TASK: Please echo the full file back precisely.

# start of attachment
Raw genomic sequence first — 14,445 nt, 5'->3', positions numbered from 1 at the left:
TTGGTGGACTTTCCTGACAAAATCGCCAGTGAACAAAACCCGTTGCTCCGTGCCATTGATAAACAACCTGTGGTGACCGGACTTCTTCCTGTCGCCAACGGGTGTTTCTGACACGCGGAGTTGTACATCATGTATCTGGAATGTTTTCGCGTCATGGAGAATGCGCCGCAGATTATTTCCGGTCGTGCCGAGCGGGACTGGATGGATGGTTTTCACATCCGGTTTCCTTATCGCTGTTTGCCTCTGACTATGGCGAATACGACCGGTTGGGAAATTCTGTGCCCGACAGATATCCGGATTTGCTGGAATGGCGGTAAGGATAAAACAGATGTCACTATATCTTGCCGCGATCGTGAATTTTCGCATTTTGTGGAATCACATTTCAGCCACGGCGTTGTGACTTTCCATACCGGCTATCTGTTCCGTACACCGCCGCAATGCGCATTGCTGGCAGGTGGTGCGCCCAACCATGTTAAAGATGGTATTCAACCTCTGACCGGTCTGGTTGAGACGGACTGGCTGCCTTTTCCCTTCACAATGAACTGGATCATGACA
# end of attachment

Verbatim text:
Raw genomic sequence first — 14,445 nt, 5'->3', positions numbered from 1 at the left:
TTGGTGGACTTTCCTGACAAAATCGCCAGTGAACAAAACCCGTTGCTCCGTGCCATTGATAAACAACCTGTGGTGACCGGACTTCTTCCTGTCGCCAACGGGTGTTTCTGACACGCGGAGTTGTACATCATGTATCTGGAATGTTTTCGCGTCATGGAGAATGCGCCGCAGATTATTTCCGGTCGTGCCGAGCGGGACTGGATGGATGGTTTTCACATCCGGTTTCCTTATCGCTGTTTGCCTCTGACTATGGCGAATACGACCGGTTGGGAAATTCTGTGCCCGACAGATATCCGGATTTGCTGGAATGGCGGTAAGGATAAAACAGATGTCACTATATCTTGCCGCGATCGTGAATTTTCGCATTTTGTGGAATCACATTTCAGCCACGGCGTTGTGACTTTCCATACCGGCTATCTGTTCCGTACACCGCCGCAATGCGCATTGCTGGCAGGTGGTGCGCCCAACCATGTTAAAGATGGTATTCAACCTCTGACCGGTCTGGTTGAGACGGACTGGCTGCCTTTTCCCTTCACAATGAACTGGATCATGACA